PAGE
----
Internal investigations and the role of the lawyer
Policies are generally in place to assist, but problems arise unexpectedly. Few observers foresaw the issue that “Everyone’s invited” would present for private schools as a result of the behaviour of their students outside the school boundary. Every day another institution is caught up in a complaint or sometimes a proxy battle involving parents, students, customers, staff or authorities. The consequences (in particular, to the institution’s reputation) can be of the utmost significance.
When such issues arise, before any legal advice is given, the school or other institution is well-served to engage PR professionals. This is not to spin the story for some other devious reason: it is because reputations have to be managed and can’t be left to manage themselves. The other key professional who should be at the side of the institution’s leaders from the outset is a sector specialist: someone with real experience, ideally as a principal, in dealing with the issue at hand (whether safeguarding, human resources, diversity or another).
The lawyer’s job is then more straightforward. Advice can be focused on legal outcomes: the consequences of any action that has been or may be taken, disclosure issues if any kind of statutory process may ensue, legal procedure and the merits of any claim or charge that may be brought.
And the lawyer’s presence also allows those involved to discuss the issues with more confidence. This is due to legal professional privilege which entitles a party to later withhold evidence from disclosure to another person or a court.
This privilege falls under two headings: legal advice privilege and litigation privilege. It is not an absolute protection from disclosure and the law that defines the extent of these privileges is complex. But, as a general rule what it means is that documents or oral evidence are protected where they arise in a context where legal advice is being given.
A reason for this was summarised in an important recent case (Director of the Serious Fraud Office v Eurasian Natural Resources Corporation Ltd  EWCA Civ 2006) where the Court of Appeal explained that organisations:
Any matter that requires an internal investigation is likely to have significant intricacies and there are invariably various interpretations that could be made in relation to the facts involved. A client organisation will naturally want to keep the process of interpretation within a close group of senior responsible persons. Again, privilege is designed to support the sharing of information within such a closed group. Privilege can easily be lost where there are too many in that group, since the information concerned must remain confidential.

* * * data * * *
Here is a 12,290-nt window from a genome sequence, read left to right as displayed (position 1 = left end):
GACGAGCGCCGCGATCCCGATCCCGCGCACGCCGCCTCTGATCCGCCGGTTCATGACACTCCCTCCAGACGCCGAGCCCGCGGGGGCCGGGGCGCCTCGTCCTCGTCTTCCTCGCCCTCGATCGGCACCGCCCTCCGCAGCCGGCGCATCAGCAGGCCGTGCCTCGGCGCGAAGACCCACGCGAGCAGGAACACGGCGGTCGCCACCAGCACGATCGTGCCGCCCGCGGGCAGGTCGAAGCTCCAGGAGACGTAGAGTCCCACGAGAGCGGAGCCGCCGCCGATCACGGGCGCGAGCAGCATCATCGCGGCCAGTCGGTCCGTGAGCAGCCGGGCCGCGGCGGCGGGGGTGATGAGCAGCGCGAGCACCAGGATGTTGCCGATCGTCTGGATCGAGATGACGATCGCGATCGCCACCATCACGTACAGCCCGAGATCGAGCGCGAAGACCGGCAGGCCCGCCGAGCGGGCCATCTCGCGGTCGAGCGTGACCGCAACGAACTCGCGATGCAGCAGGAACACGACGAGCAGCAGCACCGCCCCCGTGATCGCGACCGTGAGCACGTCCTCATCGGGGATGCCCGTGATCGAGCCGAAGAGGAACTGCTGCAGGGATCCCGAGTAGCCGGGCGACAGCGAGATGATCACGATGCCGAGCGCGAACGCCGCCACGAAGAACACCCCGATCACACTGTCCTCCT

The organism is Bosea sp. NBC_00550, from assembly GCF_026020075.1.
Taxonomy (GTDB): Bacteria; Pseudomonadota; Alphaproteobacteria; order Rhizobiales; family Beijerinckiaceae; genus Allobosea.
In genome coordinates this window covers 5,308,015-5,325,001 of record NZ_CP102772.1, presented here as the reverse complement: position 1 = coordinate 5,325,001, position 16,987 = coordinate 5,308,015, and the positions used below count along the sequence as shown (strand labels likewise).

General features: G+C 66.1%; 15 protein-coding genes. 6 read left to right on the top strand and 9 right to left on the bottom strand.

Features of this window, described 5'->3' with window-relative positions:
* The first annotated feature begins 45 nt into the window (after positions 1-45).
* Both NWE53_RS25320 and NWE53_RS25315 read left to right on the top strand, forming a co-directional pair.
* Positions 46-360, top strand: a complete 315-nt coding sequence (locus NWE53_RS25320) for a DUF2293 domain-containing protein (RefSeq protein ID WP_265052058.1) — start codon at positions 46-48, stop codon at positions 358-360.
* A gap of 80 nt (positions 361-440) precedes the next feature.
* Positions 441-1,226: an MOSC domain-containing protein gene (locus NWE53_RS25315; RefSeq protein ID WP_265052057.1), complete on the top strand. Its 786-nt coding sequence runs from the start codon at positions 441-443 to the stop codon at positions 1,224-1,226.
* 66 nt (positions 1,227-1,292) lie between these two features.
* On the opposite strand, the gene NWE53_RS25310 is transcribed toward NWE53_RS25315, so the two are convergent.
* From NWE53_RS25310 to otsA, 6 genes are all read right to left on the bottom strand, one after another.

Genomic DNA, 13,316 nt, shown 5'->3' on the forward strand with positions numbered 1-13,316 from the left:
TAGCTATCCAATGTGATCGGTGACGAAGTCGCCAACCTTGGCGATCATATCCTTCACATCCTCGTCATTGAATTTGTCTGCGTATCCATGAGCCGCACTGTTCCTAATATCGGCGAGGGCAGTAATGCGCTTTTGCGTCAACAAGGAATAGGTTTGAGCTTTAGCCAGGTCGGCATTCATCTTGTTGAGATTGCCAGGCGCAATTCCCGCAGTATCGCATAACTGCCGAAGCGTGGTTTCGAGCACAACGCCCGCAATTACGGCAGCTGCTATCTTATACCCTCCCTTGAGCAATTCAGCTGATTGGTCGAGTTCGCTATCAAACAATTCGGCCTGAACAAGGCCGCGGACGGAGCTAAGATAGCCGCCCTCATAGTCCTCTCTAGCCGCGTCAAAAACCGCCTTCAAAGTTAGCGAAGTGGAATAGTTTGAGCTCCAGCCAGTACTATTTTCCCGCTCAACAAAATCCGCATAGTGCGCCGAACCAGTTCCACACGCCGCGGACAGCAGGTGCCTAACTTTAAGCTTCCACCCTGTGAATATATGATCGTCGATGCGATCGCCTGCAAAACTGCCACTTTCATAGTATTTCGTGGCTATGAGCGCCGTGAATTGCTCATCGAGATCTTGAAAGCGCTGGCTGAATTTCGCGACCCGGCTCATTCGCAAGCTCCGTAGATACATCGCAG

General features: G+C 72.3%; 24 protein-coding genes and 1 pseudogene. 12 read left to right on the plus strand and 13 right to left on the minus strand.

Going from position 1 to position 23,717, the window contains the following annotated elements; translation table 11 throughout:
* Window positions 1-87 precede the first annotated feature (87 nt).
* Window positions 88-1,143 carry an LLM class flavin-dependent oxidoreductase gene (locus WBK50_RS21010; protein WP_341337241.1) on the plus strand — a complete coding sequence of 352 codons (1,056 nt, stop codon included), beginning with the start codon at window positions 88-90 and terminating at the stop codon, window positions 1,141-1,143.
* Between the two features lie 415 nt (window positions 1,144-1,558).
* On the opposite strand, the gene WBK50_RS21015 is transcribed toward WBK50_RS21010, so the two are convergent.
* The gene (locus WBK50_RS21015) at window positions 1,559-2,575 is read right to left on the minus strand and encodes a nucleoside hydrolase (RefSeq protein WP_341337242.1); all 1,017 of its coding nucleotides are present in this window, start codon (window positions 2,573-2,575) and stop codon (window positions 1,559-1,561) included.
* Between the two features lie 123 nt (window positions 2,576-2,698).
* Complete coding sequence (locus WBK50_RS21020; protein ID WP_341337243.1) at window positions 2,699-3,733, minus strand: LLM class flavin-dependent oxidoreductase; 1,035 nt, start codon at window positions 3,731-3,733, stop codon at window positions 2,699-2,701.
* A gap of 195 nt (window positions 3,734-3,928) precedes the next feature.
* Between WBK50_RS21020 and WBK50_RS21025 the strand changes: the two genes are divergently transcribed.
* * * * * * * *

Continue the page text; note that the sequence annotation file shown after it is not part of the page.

In most cases, an investigation will require internal interviews to be carried out. This is an additional and sometimes essential role for the lawyer. The organisation is likely to want to establish the rule, before any words are spoken, that such interviews are being carried out under legal professional privilege, are confidential and that the privilege belongs to the organisation. It is therefore for the institution to waive any privilege, not the interviewee.
Trust in lawyers conducting such investigations is essential. In a follow-on case that was decided in May 2022, a judge found that the lawyer acting for Eurasian Natural Resources Corporation had committed significant breaches of his duties to his client through the contacts that he had with the Serious Fraud Office. Lawyers are under scrutiny, just as their clients are.
MDS Advisory has recently provided detailed advice in various matters involving clients in the education sector. This advice has been in the context of private rights and public rights where a complex statutory backdrop applied. We also act for claimants and respondents in employment disputes where, again, investigations are often required and must be handled with utmost care.
We invariably seek to dovetail our advice to that being offered by the other professionals and specialists in the relevant setting.